U.C. Babylon (University of Chaldea at Babylon)
Nebuchadnezzar took a section of the population to educate and indoctrinate them in Babylon's history, values, and worldview. After three years, the end goal was to have the graduates stand before the King to be approved for the King’s service. We see a similar situation in the life of Esther when she enters the beauty treatments and preparation to be a possible bride for King Ahasuerus. Esther 2:1-4 Can you imagine being one of the people taken away? You immediately lost your freedom, and your future plans are now in the hands of a foreign King. On top of that, a foreign education was forced upon them. This education included things that were contrary to the teaching of scripture, such as a different origin of the world, spirituality apart from God, and sorcery/magic traditions of a pagan nature.
Daniel: An Introduction and Commentary b. The Captives Introduced (1:3–7)
These young men from Jerusalem’s court needed to be secure in their knowledge of Yahweh to be able to study this literature objectively without allowing it to undermine their faith. Evidently the work of Jeremiah, Zephaniah and Habakkuk had not been in vain.
As Christian parents, we can be overwhelmed with the thought of our kids encountering an education or worldview different from scripture. Our job as Christian parents is to train our children in the ways of God. It may be a challenge to do, but it is our privilege and responsibility to do it. We may even fail to be the example we ought to be, but we must continually get back on track to show our kids that following God is the only path. It is impossible to shelter them for their entire life, so we must prepare them to enter this world and remain faithful to the Lord in their own life. We see this occur in the lives of Daniel and his friends. It is possible to raise our children in a world that increasingly challenges the ways of the Lord.
A New Name
The four young men had wonderful Hebrew names.
• Daniel - God is My Judge
• Hananiah - Yahweh protects
• Mishael - Who is like the Mighty One?
• Azariah - Yahweh will help
But they were changed to names that honored the gods and culture of Babylon.
• Belteshazzar - may Marduk, the patron God of Babylon, guard his life (may also refer to the wife of Marduk
• Shadrach - I am very fearful (of God)
• Meshach - I am of little account
• Abednego - servant of the shining one (may also refer to the god Nabu)
Daniel: An Introduction and Commentary (House) A. God Gives His People into Nebuchadnezzar’s Hands (1:1–7)
Royal renaming was supposedly ‘an honor conferred by the king to mark the recipient’s new status and a sign of the expectation of loyalty to the king who bestows the name
It would seem that there is little chance that these young men would remain faithful to God. Who is there to remind them of the word of the Lord? Who would tell their parents if they decided to follow the gods of Babylon or change their minds about God? But the Word of the Lord was established in their hearts, and they navigated the perils of Babylon with God’s grace.
We will not defile ourselves
Daniel and his friends resolved or “set themselves” in mind that they would not defile themselves with the food and wine of the king of Babylon. This was not simply saying no to non-kosher items or things prepared in an unclean manner. Most likely, the general food preparation did not meet the standards for the Hebrews. The primary issue was to whom would they show loyalty and dependence.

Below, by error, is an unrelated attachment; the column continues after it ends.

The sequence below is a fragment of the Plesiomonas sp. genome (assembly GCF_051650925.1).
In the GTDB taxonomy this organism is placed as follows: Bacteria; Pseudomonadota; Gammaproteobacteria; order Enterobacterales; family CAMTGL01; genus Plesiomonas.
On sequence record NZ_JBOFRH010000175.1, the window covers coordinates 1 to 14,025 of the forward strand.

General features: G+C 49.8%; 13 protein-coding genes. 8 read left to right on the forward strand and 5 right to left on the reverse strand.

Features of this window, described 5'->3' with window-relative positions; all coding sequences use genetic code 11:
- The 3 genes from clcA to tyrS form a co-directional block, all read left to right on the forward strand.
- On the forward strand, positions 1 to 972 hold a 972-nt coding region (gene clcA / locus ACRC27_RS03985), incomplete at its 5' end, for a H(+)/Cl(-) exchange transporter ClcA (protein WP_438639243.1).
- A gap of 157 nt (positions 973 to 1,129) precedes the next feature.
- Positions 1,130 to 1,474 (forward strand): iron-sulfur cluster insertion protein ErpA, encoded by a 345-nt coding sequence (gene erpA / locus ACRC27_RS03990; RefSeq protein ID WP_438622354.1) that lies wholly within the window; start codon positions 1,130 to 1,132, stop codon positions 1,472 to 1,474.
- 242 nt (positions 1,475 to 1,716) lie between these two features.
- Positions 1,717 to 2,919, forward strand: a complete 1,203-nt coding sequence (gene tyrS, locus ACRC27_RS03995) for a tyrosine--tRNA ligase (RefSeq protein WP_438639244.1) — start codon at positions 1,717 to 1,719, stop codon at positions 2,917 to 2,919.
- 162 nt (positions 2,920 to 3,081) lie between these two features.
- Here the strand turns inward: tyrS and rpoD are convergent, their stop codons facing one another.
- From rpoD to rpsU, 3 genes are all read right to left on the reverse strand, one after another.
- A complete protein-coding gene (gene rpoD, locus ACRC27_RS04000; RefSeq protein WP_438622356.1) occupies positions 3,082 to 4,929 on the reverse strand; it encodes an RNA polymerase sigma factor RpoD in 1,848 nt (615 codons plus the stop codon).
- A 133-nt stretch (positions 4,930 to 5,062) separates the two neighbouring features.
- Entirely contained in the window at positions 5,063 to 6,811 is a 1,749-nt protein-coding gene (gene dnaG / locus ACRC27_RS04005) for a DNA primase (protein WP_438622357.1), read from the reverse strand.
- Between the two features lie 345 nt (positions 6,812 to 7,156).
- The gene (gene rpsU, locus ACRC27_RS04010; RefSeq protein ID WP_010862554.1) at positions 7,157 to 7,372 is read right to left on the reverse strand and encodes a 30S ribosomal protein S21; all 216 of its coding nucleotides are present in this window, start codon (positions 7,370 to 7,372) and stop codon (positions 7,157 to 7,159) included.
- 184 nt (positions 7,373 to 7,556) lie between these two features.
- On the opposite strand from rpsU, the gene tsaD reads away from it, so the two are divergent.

Daniel: An Introduction and Commentary (c. To Conform or Not to Conform? (1:8–21))
All food in Babylon or Assyria was ritually unclean (Ezek. 4:13; Hos. 9:3, 4) and from that there was no escape.... By eastern standards to share a meal was to commit oneself to friendship; it was of covenant significance
Daniel and his friends were determined to keep their covenant faithfulness with the One True God. Their act was a theological statement to Babylon. “We will not depend upon the King of Babylon or his gods for our sustenance." We will depend upon our God.” Jesus similarly repeated this thought when tempted by Satan to turn the stones into bread during his forty days of fasting. Jesus responded by saying this.
Matthew 4:4 ESV
4 But he answered, “It is written,
“ ‘Man shall not live by bread alone,
but by every word that comes from the mouth of God.’ ”
Daniel asked for a test to prove that God was the One who sustained His people even in a foreign land. Usually, a vegetarian diet would cause someone to lose some weight. But here is the miracle, they were “fatter in flesh”. So the Daniel Diet was not a way to lose weight but rather a testimony that they did not need the power or gods of Babylon to sustain them.
God continued to give
Even though God gave away Jehoiakim, the vessels, and the people of Judah into the hands of Babylon. But we learn that God gave two things for the four Hebrew boys.
• God gave them favor and compassion
• God gave them learning and great skill
In a complicated pagan world, four righteous boys found themselves forced into the consequences of their sinful nation, yet God provided His presence and power for those who would choose to follow Him. Do you believe God can still do this for you today?
Will you trust God in Babylon ?
For the Christian today, Babylon represents the world systems and beliefs that ignore and reject God. It is all around us. It permeates our entertainment, news, politics, social media, education, and even the Christian world. We must be filled with the Holy Spirit and the Word of God. We are engaged in a spiritual battle that goes beyond the world we can see. Yet, we are not without the promises and presence of God. Even when it seems that He gives things away, we can be assured that He gives exactly what we need.
2 Peter 1:3–4 ESV
3 His divine power has granted to us all things that pertain to life and godliness, through the knowledge of him who called us to his own glory and excellence, 4 by which he has granted to us his precious and very great promises, so that through them you may become partakers of the divine nature, having escaped from the corruption that is in the world because of sinful desire.
The world may change your name, but your identity is in Christ. Live life according to God’s grace. He is with us.